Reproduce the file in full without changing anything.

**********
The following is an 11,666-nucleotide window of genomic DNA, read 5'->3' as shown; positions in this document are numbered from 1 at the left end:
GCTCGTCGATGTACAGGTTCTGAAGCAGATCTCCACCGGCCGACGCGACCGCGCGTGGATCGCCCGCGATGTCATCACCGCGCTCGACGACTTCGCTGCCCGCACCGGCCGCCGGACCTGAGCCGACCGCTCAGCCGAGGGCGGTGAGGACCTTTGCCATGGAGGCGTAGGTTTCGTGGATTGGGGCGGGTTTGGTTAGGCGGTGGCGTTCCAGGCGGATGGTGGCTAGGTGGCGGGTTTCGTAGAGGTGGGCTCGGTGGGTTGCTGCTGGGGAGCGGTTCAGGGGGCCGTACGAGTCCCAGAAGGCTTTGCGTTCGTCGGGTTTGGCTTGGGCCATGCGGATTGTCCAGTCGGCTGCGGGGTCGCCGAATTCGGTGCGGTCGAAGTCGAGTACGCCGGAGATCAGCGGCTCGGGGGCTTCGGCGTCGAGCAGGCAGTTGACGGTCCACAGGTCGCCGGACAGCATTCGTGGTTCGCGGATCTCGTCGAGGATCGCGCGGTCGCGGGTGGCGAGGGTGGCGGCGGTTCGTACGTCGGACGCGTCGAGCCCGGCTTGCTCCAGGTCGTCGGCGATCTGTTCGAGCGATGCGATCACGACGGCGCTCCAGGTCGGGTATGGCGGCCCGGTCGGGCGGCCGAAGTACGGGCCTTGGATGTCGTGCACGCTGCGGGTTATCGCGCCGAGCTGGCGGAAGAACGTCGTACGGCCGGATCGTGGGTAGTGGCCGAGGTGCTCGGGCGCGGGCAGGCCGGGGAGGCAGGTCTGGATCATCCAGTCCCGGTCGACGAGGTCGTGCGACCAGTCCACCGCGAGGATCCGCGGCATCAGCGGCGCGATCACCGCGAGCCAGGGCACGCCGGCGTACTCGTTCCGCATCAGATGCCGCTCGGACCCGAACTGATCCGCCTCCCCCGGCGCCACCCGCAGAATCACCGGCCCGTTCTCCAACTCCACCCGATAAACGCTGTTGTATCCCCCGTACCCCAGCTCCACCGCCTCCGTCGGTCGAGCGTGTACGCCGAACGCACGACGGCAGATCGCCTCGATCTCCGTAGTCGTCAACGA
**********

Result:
The following is an 11,666-nucleotide window of genomic DNA, read 5'->3' as shown; positions in this document are numbered from 1 at the left end:
GCTCGTCGATGTACAGGTTCTGAAGCAGATCTCCACCGGCCGACGCGACCGCGCGTGGATCGCCCGCGATGTCATCACCGCGCTCGACGACTTCGCTGCCCGCACCGGCCGCCGGACCTGAGCCGACCGCTCAGCCGAGGGCGGTGAGGACCTTTGCCATGGAGGCGTAGGTTTCGTGGATTGGGGCGGGTTTGGTTAGGCGGTGGCGTTCCAGGCGGATGGTGGCTAGGTGGCGGGTTTCGTAGAGGTGGGCTCGGTGGGTTGCTGCTGGGGAGCGGTTCAGGGGGCCGTACGAGTCCCAGAAGGCTTTGCGTTCGTCGGGTTTGGCTTGGGCCATGCGGATTGTCCAGTCGGCTGCGGGGTCGCCGAATTCGGTGCGGTCGAAGTCGAGTACGCCGGAGATCAGCGGCTCGGGGGCTTCGGCGTCGAGCAGGCAGTTGACGGTCCACAGGTCGCCGGACAGCATTCGTGGTTCGCGGATCTCGTCGAGGATCGCGCGGTCGCGGGTGGCGAGGGTGGCGGCGGTTCGTACGTCGGACGCGTCGAGCCCGGCTTGCTCCAGGTCGTCGGCGATCTGTTCGAGCGATGCGATCACGACGGCGCTCCAGGTCGGGTATGGCGGCCCGGTCGGGCGGCCGAAGTACGGGCCTTGGATGTCGTGCACGCTGCGGGTTATCGCGCCGAGCTGGCGGAAGAACGTCGTACGGCCGGATCGTGGGTAGTGGCCGAGGTGCTCGGGCGCGGGCAGGCCGGGGAGGCAGGTCTGGATCATCCAGTCCCGGTCGACGAGGTCGTGCGACCAGTCCACCGCGAGGATCCGCGGCATCAGCGGCGCGATCACCGCGAGCCAGGGCACGCCGGCGTACTCGTTCCGCATCAGATGCCGCTCGGACCCGAACTGATCCGCCTCCCCCGGCGCCACCCGCAGAATCACCGGCCCGTTCTCCAACTCCACCCGATAAACGCTGTTGTATCCCCCGTACCCCAGCTCCACCGCCTCCGTCGGTCGAGCGTGTACGCCGAACGCACGACGGCAGATCGCCTCGATCTCCGTAGTCGTCAACGA